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Re: [PVS-Help] Unit composition in PVS



Hi all,

While I have had much success since Sam helped me to understand what I was doing wrong previously, I’m now running into two issues in the attached code:

Attachment: units.tgz
Description: Binary data


First, and easiest to reproduce, is what appears to be some sort of non-ending loop. In the attached example, the theory siso_test as-is can be proven with 15 TCCs. However, if you restore the first line in valve parameters:
  valve_max_flow_rate: posvolume_per_time = 0.1 * m^3 / s
it apparently takes forever to finish. (Possibly not forever, but I’ve seen no evidence that it’s doing anything but garbage collecting.) I’ve tried this in a variety of settings, and the result is fairly consistent. Let me know if you’re unable to recreate.

Secondly, it seems that I’m needing to use “::real” in many places where it should not be necessary, and where adding it in similar places breaks the specification. For example, consider the following line from lengths.pvs:
  length_pred_ax: AXIOM length_pred(0::real) AND length_pred(0 * m) AND length_pred(m)

If I remove the ::real, I get the message:
  Expecting an expression
  No resolution for length_pred with arguments of possible types:
    0 : reals.real

However, if I now add the following line above it:
  f, g:      VAR real
the ::real is not needed in the length_pred_ax line.

In fact, if I add it back, I now get the message:
  Expecting an expression
  No resolution for length_pred with arguments of possible types:
    0:: real : reals.real

Note that these results seem to have a bit of Heisenberg uncertainty involved, so you might have to try some variations on this to see it.

Thank you,
Ben Hocking
ben.hocking@xxxxxxxxxxxxxxxxxxxxxxx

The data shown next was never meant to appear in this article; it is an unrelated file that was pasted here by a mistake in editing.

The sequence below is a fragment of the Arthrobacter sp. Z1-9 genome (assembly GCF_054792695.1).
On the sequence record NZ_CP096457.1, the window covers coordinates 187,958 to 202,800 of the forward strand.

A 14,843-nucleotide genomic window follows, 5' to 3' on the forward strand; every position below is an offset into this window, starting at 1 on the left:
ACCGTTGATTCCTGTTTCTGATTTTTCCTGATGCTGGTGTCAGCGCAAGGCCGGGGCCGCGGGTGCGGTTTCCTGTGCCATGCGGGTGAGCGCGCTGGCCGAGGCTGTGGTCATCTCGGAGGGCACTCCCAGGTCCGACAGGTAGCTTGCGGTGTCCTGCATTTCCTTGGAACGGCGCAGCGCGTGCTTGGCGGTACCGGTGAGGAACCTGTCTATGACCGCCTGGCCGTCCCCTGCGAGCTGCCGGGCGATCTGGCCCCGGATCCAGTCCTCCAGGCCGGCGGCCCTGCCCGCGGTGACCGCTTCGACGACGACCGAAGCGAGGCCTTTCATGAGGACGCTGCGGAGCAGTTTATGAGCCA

> On Apr 28, 2015, at 3:55 PM, Ben Hocking <ben.hocking@xxxxxxxxxxxxxxxxxxxxxxx> wrote:
> 
> Excellent, thank you very much.
> 
> I had originally attempted to allow complex lengths, but decided to back away from that for now, so just changing number to real works for me.
> 
> Best Regards,
> Ben Hocking
> ben.hocking@xxxxxxxxxxxxxxxxxxxxxxx
> 
> 
> 
> 
>> On Apr 28, 2015, at 3:52 PM, Sam Owre <owre@xxxxxxxxxxx> wrote:
>> 
>> Hi Ben,
>> 
>> It turns out there are two definitions for length_pred.  One is
>> automatically generated from the declaration
>> 
>> length: NONEMPTY_TYPE FROM real
>> 
>> which generates (run "M-x ppe" to see this)
>> 
>> length_pred: [real -> boolean]
>> 
>> Then you define another one over numbers.  Removing your definition causes
>> problems with the definition
>> 
>> length?(n: number): bool =
>>   number_field_pred(n) and real_pred(n) AND length_pred(n)
>> 
>> but this can be fixed using coercions, i.e., "length_pred(n::real)"
>> 
>> With these changes I had no problem discharging the TCCs.
>> 
>> An alternative may be to define your length_pred over number to be equal
>> to the other length_pred when restricted to real, but you can still see
>> sequents that look like they should be trivial, but require a definition
>> expansion.
>> 
>> I'm going to look into improving show-expanded-sequent so it makes this
>> clearer.
>> 
>> Regards,
>> Sam
>> 
>> Ben Hocking <ben.hocking@xxxxxxxxxxxxxxxxxxxxxxx> wrote:
>> 
>>> Hi Sam,
>>> 
>>> Got back to this after working on something else for a while, when I used the ‘C-u M-x show-expanded-sequent’ command, I got the following:
>>> ===================================
>>> length_plus_length_is_length :
>>> 
>>> {-1}  length_pred((number_fields.+)(x, y))
>>> |-------
>>> {1}   length_pred((number_fields.+)(x, y))
>>> ===================================
>>> 
>>> As far as I can tell, {-1} should imply {1} fairly cleanly. Neither ‘(assert)’ nor even ‘(grind)’ resolve this, but possibly the output from ‘(grind)’ is useful:
>>> ===================================
>>> The following errors occurred within the strategy:
>>> 
>>> Couldn't find a suitable quantified formula.
>>> 
>>> No suitable (+ve FORALL/-ve EXISTS) quantified expression found.
>>> 
>>> No change on: (grind)
>>> length_plus_length_is_length :
>>> 
>>> [-1]  length_pred(x + y)
>>> |-------
>>> [1]   length_pred(x + y)
>>> ===================================
>>> 
>>> The proof (from show-proof) is simply:
>>> ("" (skeep) (lemma "closed_plus" ("x" "x" "y" "y")) (postpone))